Does Shakedown Have Silver Lining?

Christchurch based politician Jim Anderton will no doubt be regretting his comment last week that it would take a “seismic shift” for incumbent Christchurch mayor Bob Parker not to lose the local body election fight that they are both engaged in. At 4.35am last Saturday morning, New Zealand’s second largest city was struck by an earthquake of similar strength to that which destroyed Haiti. In fact Parker, ever the gentleman showman, has risen to the occasion and must be privately elated that he has a new public platform on which to perform. The timing is also perfect for other politicians who are ever mindful of the lessons from 9/11 and New Orleans.

When old Mr Hubbard went to the cupboard and found it bare recently, the subsequent receivership of poorly managed South Canterbury Finance (SCF) and its labyrinthine and multitudinous related entities also hit the Canterbury region like a shock wave. It was a painful reminder of why we cannot continue to prime our economic machine purely on the basis of milk exports and highly leveraged property assets. Investors in the failed firm received an immediate payment under a government guarantee scheme totalling $1.7 billion. Whilst some of this cash will no doubt be recovered, it’s appalling that SCF went unchecked for so long. Ordinary taxpayers and legitimate businesses have had to shoulder this burden.

Most of the SCF payout will likely disappear into holiday trips to Surfer’s Paradise and safe but low interest earning bank accounts of the grey brigade.Very little will actually be reinvested into the productive part of the New Zealand economy. Consequently, the earthquake is a “god-send” for central government too. Apart from the immediate distraction from existing economic problems, it will validate investing hundreds of millions of dollars on infrastructure repairs. Road builders, plasterers and brick layers from all over the country will be fully engaged for months, possibly years. That may be quite a good thing.

I don’t wish to minimise the effects on Christchurch residents as they were thrown from their beds on Saturday morning. It must have been a terrifying ordeal and the ongoing psychological trauma of aftershocks will continue to play on minds. But I partially agree with some commentators who suggest that New Zealand has a high level of preparedness and that we will come through this. Now that the dust has settled, we might even see some benefits arise from this event. If nothing else, there will be a lot of learnings that can be passed on to those of us that live in other parts of the country with a history of high seismicity.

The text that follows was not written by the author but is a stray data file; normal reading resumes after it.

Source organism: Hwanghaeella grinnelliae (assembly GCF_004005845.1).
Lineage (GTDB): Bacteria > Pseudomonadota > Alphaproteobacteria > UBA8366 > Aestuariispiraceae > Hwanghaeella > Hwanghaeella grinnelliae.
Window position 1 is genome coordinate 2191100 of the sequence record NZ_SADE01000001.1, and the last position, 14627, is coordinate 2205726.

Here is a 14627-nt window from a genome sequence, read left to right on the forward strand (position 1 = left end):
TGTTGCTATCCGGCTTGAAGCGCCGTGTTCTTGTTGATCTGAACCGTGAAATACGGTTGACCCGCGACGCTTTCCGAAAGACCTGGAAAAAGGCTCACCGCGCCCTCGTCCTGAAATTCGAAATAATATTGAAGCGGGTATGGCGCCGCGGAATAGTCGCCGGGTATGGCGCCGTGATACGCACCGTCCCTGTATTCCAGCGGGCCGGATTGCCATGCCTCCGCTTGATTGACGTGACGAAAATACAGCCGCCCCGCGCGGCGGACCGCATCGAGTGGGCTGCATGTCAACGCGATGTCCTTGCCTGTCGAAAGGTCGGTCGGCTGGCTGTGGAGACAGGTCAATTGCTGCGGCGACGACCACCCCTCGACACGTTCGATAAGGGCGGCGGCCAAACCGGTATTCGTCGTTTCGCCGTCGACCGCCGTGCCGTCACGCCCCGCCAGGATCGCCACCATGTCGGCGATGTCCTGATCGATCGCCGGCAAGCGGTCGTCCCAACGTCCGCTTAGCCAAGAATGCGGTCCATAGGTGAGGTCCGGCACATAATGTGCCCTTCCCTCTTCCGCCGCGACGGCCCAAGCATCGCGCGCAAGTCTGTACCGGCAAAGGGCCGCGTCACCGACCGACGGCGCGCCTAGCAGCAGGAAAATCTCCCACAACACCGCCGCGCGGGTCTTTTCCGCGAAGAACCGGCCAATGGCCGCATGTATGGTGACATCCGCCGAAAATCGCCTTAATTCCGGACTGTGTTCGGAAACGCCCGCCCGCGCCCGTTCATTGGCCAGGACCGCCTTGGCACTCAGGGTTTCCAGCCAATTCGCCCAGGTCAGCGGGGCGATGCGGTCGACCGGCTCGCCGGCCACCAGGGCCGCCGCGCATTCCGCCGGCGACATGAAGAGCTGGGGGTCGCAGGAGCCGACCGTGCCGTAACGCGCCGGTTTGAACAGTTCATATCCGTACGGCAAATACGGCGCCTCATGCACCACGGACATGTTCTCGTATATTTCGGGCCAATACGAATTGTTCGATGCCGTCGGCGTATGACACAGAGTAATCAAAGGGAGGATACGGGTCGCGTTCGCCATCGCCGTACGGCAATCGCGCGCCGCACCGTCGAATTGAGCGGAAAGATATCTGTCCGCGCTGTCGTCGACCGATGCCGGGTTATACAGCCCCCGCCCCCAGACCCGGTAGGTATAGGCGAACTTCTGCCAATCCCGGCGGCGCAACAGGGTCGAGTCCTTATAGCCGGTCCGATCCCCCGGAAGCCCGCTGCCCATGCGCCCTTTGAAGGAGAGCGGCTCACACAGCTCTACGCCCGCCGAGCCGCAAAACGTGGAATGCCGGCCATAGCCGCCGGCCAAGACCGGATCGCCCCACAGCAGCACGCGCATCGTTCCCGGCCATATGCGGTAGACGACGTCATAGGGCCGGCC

5 thoughts on “Does Shakedown Have Silver Lining?

  1. Agree about the potential stimulus effect. Hence my (@sethop) tweet from yesterday: Some day, #eqnz will be an up-blip on the NZ GDP graph, and an ACT guy will say: “and here we see the 2010 tax cuts kicking in.”

  2. Haha…missed that one, but yes some politician will no doubt claim credit for it.

    In the meantime I hope everyone is faring well enough. Must admit to feeling a certain sense of helplessness. Not a great deal our community can do to assist apart from paying our taxes and keeping you guys in our thoughts.

  3. Bricklayers?! I hope not! Carpenters, certainly! I just couldn’t help but notice the sheer amount of shattered brick structures in the photos of the quake, versus the lack of shattered wood scattered over the roads of Canterbury.

    Having said that, although it’s a horrible way to stimulate an economy, I do agree with the points you make. As for learning from the disaster, I did read in the NZ Herald today an article in which the Christchurch City Council (Bob Parker, specifically, I believe) state that they had tried to discourage, if not prevent, real estate developments on land at risk of liquefaction. Let’s hope lessons are learned.

  4. One of the tragedies of this event is that a number of classic stone or brickwork buildings have been lost. There has been a lot of sadness about the city losing part of its heritage.

    Hopefully it will encourage greater strengthening and restoration work throughout New Zealand. I’m worried about the appalling state of contemporary architecture in New Zealand. Every historical building that is lost detracts from the character of the city.

  5. True enough, and I did read yesterday that the council is going to toughen up the requirements for strengthening when these buildings are restored. I would hope a lot more people look into the perils of liquefaction, too.

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